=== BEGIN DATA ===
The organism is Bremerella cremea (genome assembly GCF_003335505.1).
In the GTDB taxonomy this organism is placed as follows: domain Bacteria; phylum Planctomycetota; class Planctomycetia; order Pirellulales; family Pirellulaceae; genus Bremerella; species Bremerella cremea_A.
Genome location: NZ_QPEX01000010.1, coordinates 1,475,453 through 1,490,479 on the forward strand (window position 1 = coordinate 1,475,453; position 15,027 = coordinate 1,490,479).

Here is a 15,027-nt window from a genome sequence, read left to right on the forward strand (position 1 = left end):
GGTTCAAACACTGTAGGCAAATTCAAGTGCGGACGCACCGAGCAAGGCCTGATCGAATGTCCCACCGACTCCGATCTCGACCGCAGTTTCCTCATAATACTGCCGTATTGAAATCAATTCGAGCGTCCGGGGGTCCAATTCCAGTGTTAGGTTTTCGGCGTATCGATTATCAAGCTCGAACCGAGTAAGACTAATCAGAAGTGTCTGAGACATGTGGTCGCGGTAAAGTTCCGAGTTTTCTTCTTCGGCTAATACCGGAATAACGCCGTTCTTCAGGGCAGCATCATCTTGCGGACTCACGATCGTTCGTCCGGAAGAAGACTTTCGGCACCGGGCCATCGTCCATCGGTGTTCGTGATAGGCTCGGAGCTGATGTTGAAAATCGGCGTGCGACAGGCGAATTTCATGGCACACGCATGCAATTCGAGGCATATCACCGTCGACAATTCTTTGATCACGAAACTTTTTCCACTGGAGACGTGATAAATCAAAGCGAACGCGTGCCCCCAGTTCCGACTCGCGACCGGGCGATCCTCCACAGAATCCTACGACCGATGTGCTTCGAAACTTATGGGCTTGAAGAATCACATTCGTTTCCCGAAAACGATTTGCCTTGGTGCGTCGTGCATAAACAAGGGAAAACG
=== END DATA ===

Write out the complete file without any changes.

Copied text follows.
The organism is Bremerella cremea (genome assembly GCF_003335505.1).
In the GTDB taxonomy this organism is placed as follows: domain Bacteria; phylum Planctomycetota; class Planctomycetia; order Pirellulales; family Pirellulaceae; genus Bremerella; species Bremerella cremea_A.
Genome location: NZ_QPEX01000010.1, coordinates 1,475,453 through 1,490,479 on the forward strand (window position 1 = coordinate 1,475,453; position 15,027 = coordinate 1,490,479).

Here is a 15,027-nt window from a genome sequence, read left to right on the forward strand (position 1 = left end):
GGTTCAAACACTGTAGGCAAATTCAAGTGCGGACGCACCGAGCAAGGCCTGATCGAATGTCCCACCGACTCCGATCTCGACCGCAGTTTCCTCATAATACTGCCGTATTGAAATCAATTCGAGCGTCCGGGGGTCCAATTCCAGTGTTAGGTTTTCGGCGTATCGATTATCAAGCTCGAACCGAGTAAGACTAATCAGAAGTGTCTGAGACATGTGGTCGCGGTAAAGTTCCGAGTTTTCTTCTTCGGCTAATACCGGAATAACGCCGTTCTTCAGGGCAGCATCATCTTGCGGACTCACGATCGTTCGTCCGGAAGAAGACTTTCGGCACCGGGCCATCGTCCATCGGTGTTCGTGATAGGCTCGGAGCTGATGTTGAAAATCGGCGTGCGACAGGCGAATTTCATGGCACACGCATGCAATTCGAGGCATATCACCGTCGACAATTCTTTGATCACGAAACTTTTTCCACTGGAGACGTGATAAATCAAAGCGAACGCGTGCCCCCAGTTCCGACTCGCGACCGGGCGATCCTCCACAGAATCCTACGACCGATGTGCTTCGAAACTTATGGGCTTGAAGAATCACATTCGTTTCCCGAAAACGATTTGCCTTGGTGCGTCGTGCATAAACAAGGGAAAACG